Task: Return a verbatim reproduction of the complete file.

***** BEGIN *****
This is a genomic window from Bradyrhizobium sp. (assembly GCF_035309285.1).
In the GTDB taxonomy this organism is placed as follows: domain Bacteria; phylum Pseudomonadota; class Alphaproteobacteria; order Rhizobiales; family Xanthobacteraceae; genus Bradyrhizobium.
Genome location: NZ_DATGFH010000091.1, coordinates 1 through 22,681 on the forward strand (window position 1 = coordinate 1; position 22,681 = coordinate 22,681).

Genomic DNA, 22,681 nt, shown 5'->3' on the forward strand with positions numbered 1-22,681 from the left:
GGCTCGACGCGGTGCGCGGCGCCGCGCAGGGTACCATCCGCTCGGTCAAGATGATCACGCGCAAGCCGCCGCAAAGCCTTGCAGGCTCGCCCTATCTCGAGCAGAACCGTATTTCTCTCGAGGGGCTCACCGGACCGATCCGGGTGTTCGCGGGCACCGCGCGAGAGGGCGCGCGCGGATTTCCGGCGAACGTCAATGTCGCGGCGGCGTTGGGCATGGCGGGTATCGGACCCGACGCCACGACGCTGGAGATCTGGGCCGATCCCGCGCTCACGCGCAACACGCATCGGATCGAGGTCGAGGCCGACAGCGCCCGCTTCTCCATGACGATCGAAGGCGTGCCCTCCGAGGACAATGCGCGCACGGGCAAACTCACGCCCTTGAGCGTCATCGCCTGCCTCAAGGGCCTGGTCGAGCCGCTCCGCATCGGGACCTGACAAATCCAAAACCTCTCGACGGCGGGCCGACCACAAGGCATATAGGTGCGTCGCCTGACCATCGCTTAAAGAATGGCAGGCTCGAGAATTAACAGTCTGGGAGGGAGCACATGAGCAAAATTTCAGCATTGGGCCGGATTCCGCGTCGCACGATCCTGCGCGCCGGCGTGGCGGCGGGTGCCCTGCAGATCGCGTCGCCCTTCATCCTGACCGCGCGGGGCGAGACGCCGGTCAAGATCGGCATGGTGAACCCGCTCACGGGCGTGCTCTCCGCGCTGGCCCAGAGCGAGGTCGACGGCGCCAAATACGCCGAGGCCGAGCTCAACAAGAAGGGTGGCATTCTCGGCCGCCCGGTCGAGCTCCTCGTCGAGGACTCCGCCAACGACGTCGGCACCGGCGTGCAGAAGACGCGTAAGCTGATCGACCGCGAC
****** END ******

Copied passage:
This is a genomic window from Bradyrhizobium sp. (assembly GCF_035309285.1).
In the GTDB taxonomy this organism is placed as follows: domain Bacteria; phylum Pseudomonadota; class Alphaproteobacteria; order Rhizobiales; family Xanthobacteraceae; genus Bradyrhizobium.
Genome location: NZ_DATGFH010000091.1, coordinates 1 through 22,681 on the forward strand (window position 1 = coordinate 1; position 22,681 = coordinate 22,681).

Genomic DNA, 22,681 nt, shown 5'->3' on the forward strand with positions numbered 1-22,681 from the left:
GGCTCGACGCGGTGCGCGGCGCCGCGCAGGGTACCATCCGCTCGGTCAAGATGATCACGCGCAAGCCGCCGCAAAGCCTTGCAGGCTCGCCCTATCTCGAGCAGAACCGTATTTCTCTCGAGGGGCTCACCGGACCGATCCGGGTGTTCGCGGGCACCGCGCGAGAGGGCGCGCGCGGATTTCCGGCGAACGTCAATGTCGCGGCGGCGTTGGGCATGGCGGGTATCGGACCCGACGCCACGACGCTGGAGATCTGGGCCGATCCCGCGCTCACGCGCAACACGCATCGGATCGAGGTCGAGGCCGACAGCGCCCGCTTCTCCATGACGATCGAAGGCGTGCCCTCCGAGGACAATGCGCGCACGGGCAAACTCACGCCCTTGAGCGTCATCGCCTGCCTCAAGGGCCTGGTCGAGCCGCTCCGCATCGGGACCTGACAAATCCAAAACCTCTCGACGGCGGGCCGACCACAAGGCATATAGGTGCGTCGCCTGACCATCGCTTAAAGAATGGCAGGCTCGAGAATTAACAGTCTGGGAGGGAGCACATGAGCAAAATTTCAGCATTGGGCCGGATTCCGCGTCGCACGATCCTGCGCGCCGGCGTGGCGGCGGGTGCCCTGCAGATCGCGTCGCCCTTCATCCTGACCGCGCGGGGCGAGACGCCGGTCAAGATCGGCATGGTGAACCCGCTCACGGGCGTGCTCTCCGCGCTGGCCCAGAGCGAGGTCGACGGCGCCAAATACGCCGAGGCCGAGCTCAACAAGAAGGGTGGCATTCTCGGCCGCCCGGTCGAGCTCCTCGTCGAGGACTCCGCCAACGACGTCGGCACCGGCGTGCAGAAGACGCGTAAGCTGATCGACCGCGAC